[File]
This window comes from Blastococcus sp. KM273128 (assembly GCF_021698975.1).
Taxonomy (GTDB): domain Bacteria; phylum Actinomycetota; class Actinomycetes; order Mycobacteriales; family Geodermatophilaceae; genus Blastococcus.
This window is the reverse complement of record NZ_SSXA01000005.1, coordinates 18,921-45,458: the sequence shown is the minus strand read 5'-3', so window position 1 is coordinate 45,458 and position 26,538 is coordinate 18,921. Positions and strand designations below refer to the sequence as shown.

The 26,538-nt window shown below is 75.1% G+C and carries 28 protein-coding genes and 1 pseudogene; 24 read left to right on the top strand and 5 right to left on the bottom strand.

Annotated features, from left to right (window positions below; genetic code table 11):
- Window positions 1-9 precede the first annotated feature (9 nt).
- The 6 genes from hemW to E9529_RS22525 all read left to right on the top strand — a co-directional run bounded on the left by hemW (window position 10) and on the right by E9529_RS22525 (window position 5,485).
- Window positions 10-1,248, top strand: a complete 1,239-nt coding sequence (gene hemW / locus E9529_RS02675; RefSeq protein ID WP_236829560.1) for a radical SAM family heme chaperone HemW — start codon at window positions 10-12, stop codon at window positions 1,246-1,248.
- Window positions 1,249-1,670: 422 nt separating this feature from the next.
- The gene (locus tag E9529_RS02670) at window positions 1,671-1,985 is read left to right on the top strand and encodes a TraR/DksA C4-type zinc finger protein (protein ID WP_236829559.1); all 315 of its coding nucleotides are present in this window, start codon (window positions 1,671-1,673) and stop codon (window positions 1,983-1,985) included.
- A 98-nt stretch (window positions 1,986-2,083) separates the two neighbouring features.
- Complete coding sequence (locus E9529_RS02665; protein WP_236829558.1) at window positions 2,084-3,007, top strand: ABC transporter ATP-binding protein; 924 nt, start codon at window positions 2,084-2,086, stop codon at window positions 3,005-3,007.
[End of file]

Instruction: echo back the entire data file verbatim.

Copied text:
This window comes from Blastococcus sp. KM273128 (assembly GCF_021698975.1).
Taxonomy (GTDB): domain Bacteria; phylum Actinomycetota; class Actinomycetes; order Mycobacteriales; family Geodermatophilaceae; genus Blastococcus.
This window is the reverse complement of record NZ_SSXA01000005.1, coordinates 18,921-45,458: the sequence shown is the minus strand read 5'-3', so window position 1 is coordinate 45,458 and position 26,538 is coordinate 18,921. Positions and strand designations below refer to the sequence as shown.

The 26,538-nt window shown below is 75.1% G+C and carries 28 protein-coding genes and 1 pseudogene; 24 read left to right on the top strand and 5 right to left on the bottom strand.

Annotated features, from left to right (window positions below; genetic code table 11):
- Window positions 1-9 precede the first annotated feature (9 nt).
- The 6 genes from hemW to E9529_RS22525 all read left to right on the top strand — a co-directional run bounded on the left by hemW (window position 10) and on the right by E9529_RS22525 (window position 5,485).
- Window positions 10-1,248, top strand: a complete 1,239-nt coding sequence (gene hemW / locus E9529_RS02675; RefSeq protein ID WP_236829560.1) for a radical SAM family heme chaperone HemW — start codon at window positions 10-12, stop codon at window positions 1,246-1,248.
- Window positions 1,249-1,670: 422 nt separating this feature from the next.
- The gene (locus tag E9529_RS02670) at window positions 1,671-1,985 is read left to right on the top strand and encodes a TraR/DksA C4-type zinc finger protein (protein ID WP_236829559.1); all 315 of its coding nucleotides are present in this window, start codon (window positions 1,671-1,673) and stop codon (window positions 1,983-1,985) included.
- A 98-nt stretch (window positions 1,986-2,083) separates the two neighbouring features.
- Complete coding sequence (locus E9529_RS02665; protein WP_236829558.1) at window positions 2,084-3,007, top strand: ABC transporter ATP-binding protein; 924 nt, start codon at window positions 2,084-2,086, stop codon at window positions 3,005-3,007.